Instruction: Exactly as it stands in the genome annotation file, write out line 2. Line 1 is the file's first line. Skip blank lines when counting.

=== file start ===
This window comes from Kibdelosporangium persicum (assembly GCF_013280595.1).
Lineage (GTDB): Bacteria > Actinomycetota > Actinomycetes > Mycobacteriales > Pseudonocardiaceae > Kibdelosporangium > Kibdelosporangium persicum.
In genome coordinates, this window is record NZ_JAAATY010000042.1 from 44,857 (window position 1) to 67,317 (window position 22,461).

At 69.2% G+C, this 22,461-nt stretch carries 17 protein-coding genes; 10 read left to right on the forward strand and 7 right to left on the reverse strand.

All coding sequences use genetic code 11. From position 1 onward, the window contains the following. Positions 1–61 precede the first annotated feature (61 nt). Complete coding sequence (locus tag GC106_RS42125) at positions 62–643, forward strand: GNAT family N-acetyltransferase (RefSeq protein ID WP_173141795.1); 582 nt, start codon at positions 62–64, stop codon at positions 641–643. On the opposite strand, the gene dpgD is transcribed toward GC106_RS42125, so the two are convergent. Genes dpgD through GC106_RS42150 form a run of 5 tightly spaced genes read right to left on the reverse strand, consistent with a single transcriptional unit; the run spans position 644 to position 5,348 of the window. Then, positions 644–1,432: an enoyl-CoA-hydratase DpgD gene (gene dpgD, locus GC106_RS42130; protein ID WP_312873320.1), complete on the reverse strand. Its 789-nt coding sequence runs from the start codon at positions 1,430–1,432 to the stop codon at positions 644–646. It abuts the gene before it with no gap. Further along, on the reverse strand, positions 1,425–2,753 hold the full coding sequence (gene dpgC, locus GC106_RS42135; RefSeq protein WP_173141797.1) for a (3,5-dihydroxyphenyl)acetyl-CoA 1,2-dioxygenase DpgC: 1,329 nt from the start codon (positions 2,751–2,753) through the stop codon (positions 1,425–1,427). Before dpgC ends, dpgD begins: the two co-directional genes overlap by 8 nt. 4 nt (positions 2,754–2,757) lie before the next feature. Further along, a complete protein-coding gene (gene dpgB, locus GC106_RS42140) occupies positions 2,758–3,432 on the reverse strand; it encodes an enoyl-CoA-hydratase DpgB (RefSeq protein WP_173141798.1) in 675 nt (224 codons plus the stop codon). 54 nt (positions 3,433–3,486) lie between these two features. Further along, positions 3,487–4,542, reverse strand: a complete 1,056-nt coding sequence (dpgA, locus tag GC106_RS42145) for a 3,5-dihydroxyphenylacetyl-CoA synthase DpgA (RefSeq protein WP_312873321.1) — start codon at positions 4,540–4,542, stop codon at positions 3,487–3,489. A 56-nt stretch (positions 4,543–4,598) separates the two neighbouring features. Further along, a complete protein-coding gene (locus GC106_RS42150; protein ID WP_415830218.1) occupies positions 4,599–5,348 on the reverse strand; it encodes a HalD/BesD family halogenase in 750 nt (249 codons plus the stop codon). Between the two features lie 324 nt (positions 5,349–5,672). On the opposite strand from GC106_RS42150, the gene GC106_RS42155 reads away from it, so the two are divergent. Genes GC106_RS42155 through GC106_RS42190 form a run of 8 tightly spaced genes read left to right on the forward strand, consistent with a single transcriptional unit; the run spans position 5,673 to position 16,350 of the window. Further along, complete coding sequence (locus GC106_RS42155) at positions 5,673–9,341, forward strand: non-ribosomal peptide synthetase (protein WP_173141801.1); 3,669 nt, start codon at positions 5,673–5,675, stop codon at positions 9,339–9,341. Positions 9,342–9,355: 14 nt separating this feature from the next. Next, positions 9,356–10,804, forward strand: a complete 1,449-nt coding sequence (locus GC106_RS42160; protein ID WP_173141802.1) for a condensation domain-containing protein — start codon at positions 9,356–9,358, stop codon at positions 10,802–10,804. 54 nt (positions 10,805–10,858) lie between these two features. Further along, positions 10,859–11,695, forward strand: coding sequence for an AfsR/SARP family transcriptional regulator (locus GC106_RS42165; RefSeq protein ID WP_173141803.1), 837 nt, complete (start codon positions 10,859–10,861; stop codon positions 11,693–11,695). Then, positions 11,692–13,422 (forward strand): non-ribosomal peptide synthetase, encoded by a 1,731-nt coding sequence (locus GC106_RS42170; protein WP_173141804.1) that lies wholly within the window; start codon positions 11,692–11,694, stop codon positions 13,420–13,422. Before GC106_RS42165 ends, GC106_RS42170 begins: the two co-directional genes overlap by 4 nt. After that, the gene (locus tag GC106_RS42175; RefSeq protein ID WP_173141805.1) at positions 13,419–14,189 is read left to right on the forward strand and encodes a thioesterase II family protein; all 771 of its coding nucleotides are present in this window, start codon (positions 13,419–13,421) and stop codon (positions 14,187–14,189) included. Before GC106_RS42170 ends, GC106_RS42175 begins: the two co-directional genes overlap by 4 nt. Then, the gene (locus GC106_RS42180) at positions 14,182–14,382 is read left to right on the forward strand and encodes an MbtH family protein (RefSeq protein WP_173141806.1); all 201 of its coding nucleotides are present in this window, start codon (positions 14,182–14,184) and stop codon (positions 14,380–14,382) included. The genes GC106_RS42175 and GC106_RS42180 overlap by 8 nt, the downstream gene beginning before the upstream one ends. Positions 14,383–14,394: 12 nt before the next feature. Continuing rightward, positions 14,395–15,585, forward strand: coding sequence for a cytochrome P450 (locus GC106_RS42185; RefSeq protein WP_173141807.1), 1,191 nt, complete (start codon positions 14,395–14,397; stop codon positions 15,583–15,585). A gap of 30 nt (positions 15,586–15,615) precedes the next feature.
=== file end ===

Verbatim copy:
Lineage (GTDB): Bacteria > Actinomycetota > Actinomycetes > Mycobacteriales > Pseudonocardiaceae > Kibdelosporangium > Kibdelosporangium persicum.